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KEYSTONE BITUMINOUS V. DEBENEDICTIS, 480 U. S. 470 (1987)
U.S. Supreme Court
Keystone Bituminous v. DeBenedictis, 480 U.S. 470 (1987)
Keystone Bituminous v. DeBenedictis
Argued November 10, 1986
Decided March 9, 1987
480 U.S. 470
Section 4 of Pennsylvania's Bituminous Mine Subsidence and Land Conservation Act (Act) prohibits coal mining that causes subsidence damage to preexisting public buildings, dwellings, and cemeteries. Implementing regulations issued by Pennsylvania's Department of Environmental Resources (DER) require 50% of the coal beneath § 4-protected structures to be kept in place to provide surface support, and extend § 4's protection to watercourses. Section 6 of the Act authorizes the DER to revoke a mining permit if the removal of coal causes damage to a § 4-protected structure or area and the operator has not within six months repaired the damage, satisfied any claim arising therefrom, or deposited the sum that repairs will reasonably cost as security. Petitioners, who own or control substantial coal reserves under Act-protected property, filed suit in Federal District Court seeking to enjoin the DER from enforcing the Act and regulations. The complaint alleged, inter alia, that Pennsylvania recognizes a separate "support estate" in addition to the surface and mineral estates in land; that approximately 90% of the coal petitioners will mine was severed from surface estates between 1890 and 1920; that petitioners typically acquired waivers of any damages claims that might result from coal removal; that § 4, as implemented by the 50% rule, and § 6 violate the Fifth Amendment's Takings Clause; and that § 6 violates Article I's Contracts Clause. Because petitioners had not yet alleged or proved any specific injury caused by the enforcement of §§ 4 and 6 or the regulations, the only question before the District Court was whether the mere enactment of §§ 4 and 6 and the regulations constituted a taking. The District Court granted DER's motion for summary judgment on this facial challenge. The Court of Appeals affirmed, holding that Pennsylvania Coal Co. v. Mahon, 260 U. S. 393, does not control; that the Act does not effect a taking; and that the impairment of private contracts effectuated by the Act was justified by the public interests protected by the Act.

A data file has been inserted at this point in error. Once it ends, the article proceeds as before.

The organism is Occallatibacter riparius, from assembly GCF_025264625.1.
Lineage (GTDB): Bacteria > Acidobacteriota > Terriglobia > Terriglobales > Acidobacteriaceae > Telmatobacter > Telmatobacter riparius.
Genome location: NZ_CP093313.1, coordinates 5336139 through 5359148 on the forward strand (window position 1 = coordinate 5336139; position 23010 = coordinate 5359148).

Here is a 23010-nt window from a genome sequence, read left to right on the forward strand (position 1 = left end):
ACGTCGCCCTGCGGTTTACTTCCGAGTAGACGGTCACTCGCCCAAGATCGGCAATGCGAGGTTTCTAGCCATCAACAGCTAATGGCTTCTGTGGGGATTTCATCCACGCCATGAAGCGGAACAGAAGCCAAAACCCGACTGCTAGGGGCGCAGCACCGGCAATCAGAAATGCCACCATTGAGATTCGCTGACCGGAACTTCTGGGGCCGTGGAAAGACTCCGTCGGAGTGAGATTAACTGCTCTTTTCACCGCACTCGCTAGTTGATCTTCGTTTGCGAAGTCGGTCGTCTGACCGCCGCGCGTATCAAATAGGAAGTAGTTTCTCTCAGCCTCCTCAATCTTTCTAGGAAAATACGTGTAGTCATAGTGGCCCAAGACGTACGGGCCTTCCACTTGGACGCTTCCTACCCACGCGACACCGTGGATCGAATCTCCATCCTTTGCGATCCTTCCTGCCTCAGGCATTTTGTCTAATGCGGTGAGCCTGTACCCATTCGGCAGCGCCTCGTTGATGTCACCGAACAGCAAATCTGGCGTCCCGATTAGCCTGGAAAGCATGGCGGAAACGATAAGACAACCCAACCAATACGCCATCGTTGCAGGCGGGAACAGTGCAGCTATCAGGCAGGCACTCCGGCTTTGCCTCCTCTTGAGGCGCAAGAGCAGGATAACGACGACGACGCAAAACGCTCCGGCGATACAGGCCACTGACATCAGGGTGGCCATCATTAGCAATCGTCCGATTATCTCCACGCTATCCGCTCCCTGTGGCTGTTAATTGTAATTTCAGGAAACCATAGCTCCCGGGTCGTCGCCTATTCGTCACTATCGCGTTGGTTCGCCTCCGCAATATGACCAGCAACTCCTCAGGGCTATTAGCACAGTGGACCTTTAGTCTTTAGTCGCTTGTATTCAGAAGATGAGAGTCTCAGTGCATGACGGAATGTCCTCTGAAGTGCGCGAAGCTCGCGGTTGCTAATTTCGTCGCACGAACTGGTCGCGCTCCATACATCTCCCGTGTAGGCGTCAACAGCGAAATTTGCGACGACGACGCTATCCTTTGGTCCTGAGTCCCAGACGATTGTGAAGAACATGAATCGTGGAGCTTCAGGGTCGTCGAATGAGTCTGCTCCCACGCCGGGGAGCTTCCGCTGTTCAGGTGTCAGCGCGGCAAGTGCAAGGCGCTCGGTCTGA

1. Petitioners have not satisfied their burden of showing that §§ 4 and 6 and the regulations' 50% rule constitute a taking of private property without compensation in violation of the Fifth and Fourteenth Amendments. Pennsylvania Coal does not control this case, because the two factors there considered relevant -- the Commonwealth's interest in enacting the law and the extent of the alleged taking -- here support the Act's constitutionality. Pp. 480 U. S. 481-502.
(a) Unlike the statute considered in Pennsylvania Coal, the Act is intended to serve genuine, substantial, and legitimate public interests in health, the environment, and the fiscal integrity of the area by minimizing damage to surface areas. None of the indicia of a statute enacted solely for the benefit of private parties identified in Pennsylvania Coal are present here. Petitioners' argument that § 6's remedies are unnecessary to satisfy the Act's public purposes because of the Commonwealth's insurance program that reimburses repair costs is not persuasive, since the public purpose is served by deterring mine operators from causing damage in the first place by making them assume financial responsibility. Thus, the Commonwealth has merely exercised its police power to prevent activities that are tantamount to public nuisances. The character of this governmental action leans heavily against finding a taking. Pp. 480 U. S. 485-493.